Hey, Lou! I enjoyed the last issue. (Finally, a reference for the rest of us!)

My favorite target is web page memorials for dead pets. I like to contact the people with dead pets and fuck with their heads. I email them things like "Your cat's ghost spoke to me last night." Or, better still, "Your cat's ghost haunts my cistern."


Lou Cabron responds:

You asshole.

But you bring up a good point. Nothing's funnier than death! And it's fertile ground for maximizing your asshole potential online...

Mocking the dead is generally considered "bad karma" -- but if they're celebrities, it's okay! Asshole fun is just one step away: Track down on-line communities that are generally sensitive about your chosen target -- and make things up! Say you're Sonny Bono's love child! The long-lost heir to Lucille Ball's estate! The undead spirit of William Shatner's third wife, wandering the globe in solitude. Just remember: Pick a celebrity who's really dead. It gets kind of embarrassing if they actually turn up.

Bigger assholes even start rumors about the death of celebrities. Rile up the ghouls playing the celebrity death pool! Watch highly-paid celebrity publicists scramble to deny your story! Enjoy hours of creative fun deciding who should be dead -- and how!

The last death-hoax circulating was about that geeky actor from "Blue's Clues." A grisly car accident, a drug overdose, and suicide were among the supposed causes. The incident culminated with prissy newspaper editorials complaining about the inherent unreliability of the Internet. Yee-haw!

Then try faking your own death. You'd be surprised how much fun you can have with a simple phrase like "I'm having chest pains." The Internet makes it easy! Create a web memorial for yourself -- then anonymously notify a few key online acquaintances. (Suggest visitors send financial donations to ease the pain of grieving relatives.) Snoop through your site's "Guestbook" and see what people are saying about you. Then scare the crap out of them when you show up at their doorstep brandishing printouts of their comments. Wear white for added effect.

Pretending to be dead is fun. And the great thing about the Internet is: no one can prove you're lying! Start rumors in chat rooms about your own demise, and within minutes it's believed to be true!


The dead are fun! When everyone associated with heavensgate.com decided to pursue some afterlife comet-hunting, a clever hacker hijacked their domain name. Cult-watching suicide gawkers instead found themselves learning about "Why AOL Sucks" -- at least until the morons at the InterNic realized how easy it is to forge an e-mail message requesting transfer of a domain name.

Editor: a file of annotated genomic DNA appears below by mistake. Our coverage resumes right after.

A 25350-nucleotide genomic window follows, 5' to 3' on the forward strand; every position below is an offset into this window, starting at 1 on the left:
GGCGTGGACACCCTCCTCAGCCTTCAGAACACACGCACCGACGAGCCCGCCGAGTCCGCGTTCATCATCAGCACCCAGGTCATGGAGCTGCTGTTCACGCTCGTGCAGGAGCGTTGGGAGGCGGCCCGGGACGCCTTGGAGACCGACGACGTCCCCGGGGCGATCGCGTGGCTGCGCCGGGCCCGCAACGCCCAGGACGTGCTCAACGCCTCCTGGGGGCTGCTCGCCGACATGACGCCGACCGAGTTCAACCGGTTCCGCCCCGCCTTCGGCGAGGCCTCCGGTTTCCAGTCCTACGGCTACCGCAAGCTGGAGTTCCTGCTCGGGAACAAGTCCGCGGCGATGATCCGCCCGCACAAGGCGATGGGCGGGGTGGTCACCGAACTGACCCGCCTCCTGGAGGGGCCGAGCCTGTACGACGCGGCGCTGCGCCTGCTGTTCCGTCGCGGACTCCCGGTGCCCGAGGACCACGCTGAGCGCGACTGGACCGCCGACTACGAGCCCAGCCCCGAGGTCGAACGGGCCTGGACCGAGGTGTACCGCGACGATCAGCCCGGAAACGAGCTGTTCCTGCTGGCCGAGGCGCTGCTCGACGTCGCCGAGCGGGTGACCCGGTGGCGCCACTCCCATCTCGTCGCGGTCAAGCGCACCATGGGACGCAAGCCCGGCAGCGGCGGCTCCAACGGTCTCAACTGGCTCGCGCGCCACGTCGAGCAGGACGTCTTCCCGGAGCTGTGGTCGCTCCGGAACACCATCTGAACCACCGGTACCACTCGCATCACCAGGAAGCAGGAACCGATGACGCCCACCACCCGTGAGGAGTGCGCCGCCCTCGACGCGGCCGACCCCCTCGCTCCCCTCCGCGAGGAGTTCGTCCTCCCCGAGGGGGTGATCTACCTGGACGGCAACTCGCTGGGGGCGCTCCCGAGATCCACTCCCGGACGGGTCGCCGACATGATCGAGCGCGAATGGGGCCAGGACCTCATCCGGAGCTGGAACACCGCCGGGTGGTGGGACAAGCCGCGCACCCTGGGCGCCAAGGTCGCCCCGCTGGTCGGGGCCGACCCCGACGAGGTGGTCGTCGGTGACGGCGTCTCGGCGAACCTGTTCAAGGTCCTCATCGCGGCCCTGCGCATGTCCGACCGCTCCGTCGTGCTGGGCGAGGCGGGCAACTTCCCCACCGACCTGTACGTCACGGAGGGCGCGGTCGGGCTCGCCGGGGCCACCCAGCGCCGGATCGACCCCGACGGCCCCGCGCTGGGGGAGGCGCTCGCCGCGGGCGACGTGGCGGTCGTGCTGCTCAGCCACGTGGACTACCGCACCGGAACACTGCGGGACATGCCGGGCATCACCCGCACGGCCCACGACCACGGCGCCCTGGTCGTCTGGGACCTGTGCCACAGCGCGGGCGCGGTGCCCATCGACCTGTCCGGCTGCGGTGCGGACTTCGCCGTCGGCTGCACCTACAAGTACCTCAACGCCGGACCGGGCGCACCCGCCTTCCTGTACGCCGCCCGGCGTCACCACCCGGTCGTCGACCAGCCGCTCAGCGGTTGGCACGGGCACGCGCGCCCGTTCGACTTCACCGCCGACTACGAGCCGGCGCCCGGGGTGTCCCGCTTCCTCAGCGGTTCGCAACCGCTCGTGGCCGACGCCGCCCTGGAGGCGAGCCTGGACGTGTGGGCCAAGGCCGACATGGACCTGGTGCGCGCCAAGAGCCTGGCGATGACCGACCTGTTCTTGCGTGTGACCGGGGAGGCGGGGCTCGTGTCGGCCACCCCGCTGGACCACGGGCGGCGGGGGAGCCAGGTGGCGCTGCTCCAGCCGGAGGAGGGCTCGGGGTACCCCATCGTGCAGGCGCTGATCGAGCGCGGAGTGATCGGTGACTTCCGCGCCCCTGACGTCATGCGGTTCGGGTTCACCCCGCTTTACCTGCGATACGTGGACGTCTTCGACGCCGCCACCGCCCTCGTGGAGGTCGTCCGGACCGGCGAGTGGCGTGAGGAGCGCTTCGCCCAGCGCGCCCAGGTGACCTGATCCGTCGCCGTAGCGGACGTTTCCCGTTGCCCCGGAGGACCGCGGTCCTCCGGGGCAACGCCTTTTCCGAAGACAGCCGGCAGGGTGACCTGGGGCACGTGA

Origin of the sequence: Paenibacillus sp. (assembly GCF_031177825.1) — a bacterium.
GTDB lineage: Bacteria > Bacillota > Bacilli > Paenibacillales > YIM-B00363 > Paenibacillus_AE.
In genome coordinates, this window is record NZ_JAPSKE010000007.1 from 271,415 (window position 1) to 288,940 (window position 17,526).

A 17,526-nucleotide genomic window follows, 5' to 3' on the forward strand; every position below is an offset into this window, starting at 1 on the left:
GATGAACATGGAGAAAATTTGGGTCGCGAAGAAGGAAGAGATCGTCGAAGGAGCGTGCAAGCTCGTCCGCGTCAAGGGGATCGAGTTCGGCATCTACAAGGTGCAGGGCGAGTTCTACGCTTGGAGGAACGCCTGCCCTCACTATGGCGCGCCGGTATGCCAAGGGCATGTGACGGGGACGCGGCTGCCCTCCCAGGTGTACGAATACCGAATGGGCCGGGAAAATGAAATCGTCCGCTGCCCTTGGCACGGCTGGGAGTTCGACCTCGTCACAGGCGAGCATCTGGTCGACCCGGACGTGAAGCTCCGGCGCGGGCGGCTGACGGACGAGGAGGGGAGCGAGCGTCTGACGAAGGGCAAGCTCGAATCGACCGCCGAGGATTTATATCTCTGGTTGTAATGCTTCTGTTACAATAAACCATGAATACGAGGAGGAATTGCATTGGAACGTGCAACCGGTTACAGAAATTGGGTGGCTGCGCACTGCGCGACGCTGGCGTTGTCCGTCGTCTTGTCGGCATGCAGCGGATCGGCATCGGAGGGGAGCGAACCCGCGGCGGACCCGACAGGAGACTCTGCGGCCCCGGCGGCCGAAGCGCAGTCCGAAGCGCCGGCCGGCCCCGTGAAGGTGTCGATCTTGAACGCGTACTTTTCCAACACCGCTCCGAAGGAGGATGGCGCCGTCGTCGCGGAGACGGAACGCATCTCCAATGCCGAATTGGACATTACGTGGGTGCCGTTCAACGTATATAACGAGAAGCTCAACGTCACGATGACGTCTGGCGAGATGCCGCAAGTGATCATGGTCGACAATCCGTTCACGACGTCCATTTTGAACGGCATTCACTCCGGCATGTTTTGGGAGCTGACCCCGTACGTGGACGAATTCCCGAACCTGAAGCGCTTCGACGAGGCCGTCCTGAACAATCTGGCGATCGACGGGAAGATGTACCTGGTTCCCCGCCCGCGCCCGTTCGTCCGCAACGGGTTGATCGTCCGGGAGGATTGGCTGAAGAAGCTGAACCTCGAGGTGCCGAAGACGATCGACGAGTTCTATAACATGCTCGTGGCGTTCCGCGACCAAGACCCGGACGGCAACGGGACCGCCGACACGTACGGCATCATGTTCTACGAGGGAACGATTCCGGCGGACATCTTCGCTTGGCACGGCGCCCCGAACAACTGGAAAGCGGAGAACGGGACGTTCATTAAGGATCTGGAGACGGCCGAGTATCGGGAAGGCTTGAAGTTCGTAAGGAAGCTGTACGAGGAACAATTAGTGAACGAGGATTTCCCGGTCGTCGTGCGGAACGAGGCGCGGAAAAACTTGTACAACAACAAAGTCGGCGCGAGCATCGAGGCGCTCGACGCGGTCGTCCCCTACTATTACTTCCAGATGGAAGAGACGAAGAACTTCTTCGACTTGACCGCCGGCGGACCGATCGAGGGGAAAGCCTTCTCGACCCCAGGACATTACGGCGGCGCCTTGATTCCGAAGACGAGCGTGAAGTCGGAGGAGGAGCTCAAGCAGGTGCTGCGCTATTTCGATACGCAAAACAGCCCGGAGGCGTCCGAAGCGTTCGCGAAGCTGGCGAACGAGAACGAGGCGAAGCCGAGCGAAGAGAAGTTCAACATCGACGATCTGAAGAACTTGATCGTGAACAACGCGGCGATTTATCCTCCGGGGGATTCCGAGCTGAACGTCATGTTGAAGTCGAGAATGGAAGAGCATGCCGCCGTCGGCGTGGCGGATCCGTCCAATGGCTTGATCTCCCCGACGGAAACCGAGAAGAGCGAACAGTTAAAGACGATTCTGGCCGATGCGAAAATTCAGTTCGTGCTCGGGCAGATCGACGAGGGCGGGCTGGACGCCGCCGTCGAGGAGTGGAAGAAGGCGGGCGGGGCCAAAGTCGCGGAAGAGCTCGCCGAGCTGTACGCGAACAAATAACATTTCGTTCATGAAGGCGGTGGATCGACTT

Funny Things To Do If You're Really Dying

Set up an auto-responder. As long as your Internet service continues debiting your credit card, they can also continue e-mailing responses automatically to anyone who contacts you. No one really goes to the great beyond worrying about whether their e-mail is going to bounce -- but until the executor of your estate wises up, you'll be flaming from beyond the grave!

Of course, if you've applied any of the previous suggestions, no one will believe you're dead anyway. Which is probably a good thing. On the Internet you live forever, like Elvis! From archived Usenet posts to email messages lingering undeleted on hard drives across the globe, scattered impressions of your psyche have already been converted into stray bits and bytes that will probably outlive you. Face it -- you became Max Headroom the day you went on-line. Now you're stuck with Internet immortality whether you want it or not.

More ways to have fun with the dead

Pick some dead authors, then impersonate them in Amazon's section for author-submitted comments! Think a web success story with a market capitalization of $25 billion dollars is too smart to fall for that trick? Think again. I did just that last March, when I pretended to be author Alan Harrington, submitting comments about his appropriately-titled book, The Immortalist. ("It's about a future utopia in which death has been conquered by technology.") Buoyed by my success, I also impersonated live author Joe O'Connor, writing -- as the author -- that "I'm as happy as is possible for a fat man at my little book's glowing review ... I share none of my sister's good fortune and I desperately need the money to pay an outrageous sum to my slumlord who is pounding at my door as I write."

I forgot all about the prank -- until last week, when I checked one of the dummy e-mail addresses I created for the masquerades and found I'd received 24 responses: Readers apologizing for wasting the various authors' time, but thanking them for their years of work; law school professors reminiscing about their days together at Oxford; even a publisher asking if I had Gore Vidal's address. Fake author comments drew loving e-mails from big fans -- though apparently not big enough fans to realize that Harrington died in 1997.

One last thought to ponder. To this day, Amazon is still displaying some of my fake author comments. That's the great thing about the Internet. No one knows you're a corpse. Or an asshole.

Lou Cabron is GettingIt's resident asshole.